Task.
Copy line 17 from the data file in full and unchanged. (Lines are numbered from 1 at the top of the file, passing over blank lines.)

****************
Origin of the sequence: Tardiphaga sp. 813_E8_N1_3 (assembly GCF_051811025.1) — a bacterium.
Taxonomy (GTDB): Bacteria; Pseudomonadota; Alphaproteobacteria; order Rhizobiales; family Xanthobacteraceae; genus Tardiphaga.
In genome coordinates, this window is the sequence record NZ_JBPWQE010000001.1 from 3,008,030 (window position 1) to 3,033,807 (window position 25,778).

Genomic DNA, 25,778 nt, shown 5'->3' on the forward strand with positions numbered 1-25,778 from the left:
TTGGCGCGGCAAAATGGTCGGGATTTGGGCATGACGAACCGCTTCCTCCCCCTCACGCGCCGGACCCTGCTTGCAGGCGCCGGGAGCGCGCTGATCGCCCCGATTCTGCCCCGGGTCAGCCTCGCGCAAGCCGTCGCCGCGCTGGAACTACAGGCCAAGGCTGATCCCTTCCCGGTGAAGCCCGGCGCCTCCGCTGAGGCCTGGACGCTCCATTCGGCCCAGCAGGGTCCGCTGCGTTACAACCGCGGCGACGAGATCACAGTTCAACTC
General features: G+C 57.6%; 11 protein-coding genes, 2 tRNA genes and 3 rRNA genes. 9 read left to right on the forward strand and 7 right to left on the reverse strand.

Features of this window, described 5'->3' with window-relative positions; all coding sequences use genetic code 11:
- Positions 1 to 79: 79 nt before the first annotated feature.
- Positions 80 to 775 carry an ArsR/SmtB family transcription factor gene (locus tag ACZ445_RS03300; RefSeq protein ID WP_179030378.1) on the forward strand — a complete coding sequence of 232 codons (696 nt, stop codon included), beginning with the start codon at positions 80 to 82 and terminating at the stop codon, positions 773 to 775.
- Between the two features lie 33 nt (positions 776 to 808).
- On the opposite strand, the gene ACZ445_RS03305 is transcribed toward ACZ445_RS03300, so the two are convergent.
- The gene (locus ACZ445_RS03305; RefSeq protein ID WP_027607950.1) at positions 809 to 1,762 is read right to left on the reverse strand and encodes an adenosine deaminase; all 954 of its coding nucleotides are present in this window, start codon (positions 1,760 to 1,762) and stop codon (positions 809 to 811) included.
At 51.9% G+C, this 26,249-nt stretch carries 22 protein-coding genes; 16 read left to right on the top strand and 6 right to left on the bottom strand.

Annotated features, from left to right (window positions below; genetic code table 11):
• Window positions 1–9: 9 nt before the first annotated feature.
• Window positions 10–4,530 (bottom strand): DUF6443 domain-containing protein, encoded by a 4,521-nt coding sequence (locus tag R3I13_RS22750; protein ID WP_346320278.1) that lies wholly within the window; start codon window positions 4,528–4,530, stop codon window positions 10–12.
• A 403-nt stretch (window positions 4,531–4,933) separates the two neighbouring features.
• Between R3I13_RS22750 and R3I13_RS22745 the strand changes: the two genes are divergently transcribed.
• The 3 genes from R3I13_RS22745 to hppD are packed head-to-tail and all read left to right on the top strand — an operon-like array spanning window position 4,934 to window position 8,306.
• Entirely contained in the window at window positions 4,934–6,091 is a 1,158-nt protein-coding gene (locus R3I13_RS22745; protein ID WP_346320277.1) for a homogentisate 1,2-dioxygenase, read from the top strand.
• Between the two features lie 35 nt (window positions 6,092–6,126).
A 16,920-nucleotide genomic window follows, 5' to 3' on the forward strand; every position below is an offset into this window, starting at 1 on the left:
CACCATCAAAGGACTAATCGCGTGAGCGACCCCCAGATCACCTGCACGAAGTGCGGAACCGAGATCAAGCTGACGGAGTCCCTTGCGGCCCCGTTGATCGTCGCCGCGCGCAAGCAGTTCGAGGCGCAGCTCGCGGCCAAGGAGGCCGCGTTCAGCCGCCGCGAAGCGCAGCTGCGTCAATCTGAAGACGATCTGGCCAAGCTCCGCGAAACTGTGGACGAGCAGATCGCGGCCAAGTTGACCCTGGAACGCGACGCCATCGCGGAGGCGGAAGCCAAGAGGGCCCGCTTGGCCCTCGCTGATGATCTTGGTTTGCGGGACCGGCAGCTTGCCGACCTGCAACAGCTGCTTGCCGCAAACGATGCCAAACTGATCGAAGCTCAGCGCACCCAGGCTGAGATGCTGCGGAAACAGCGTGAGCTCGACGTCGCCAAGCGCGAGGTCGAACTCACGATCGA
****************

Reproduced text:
• A 403-nt stretch (window positions 4,531–4,933) separates the two neighbouring features.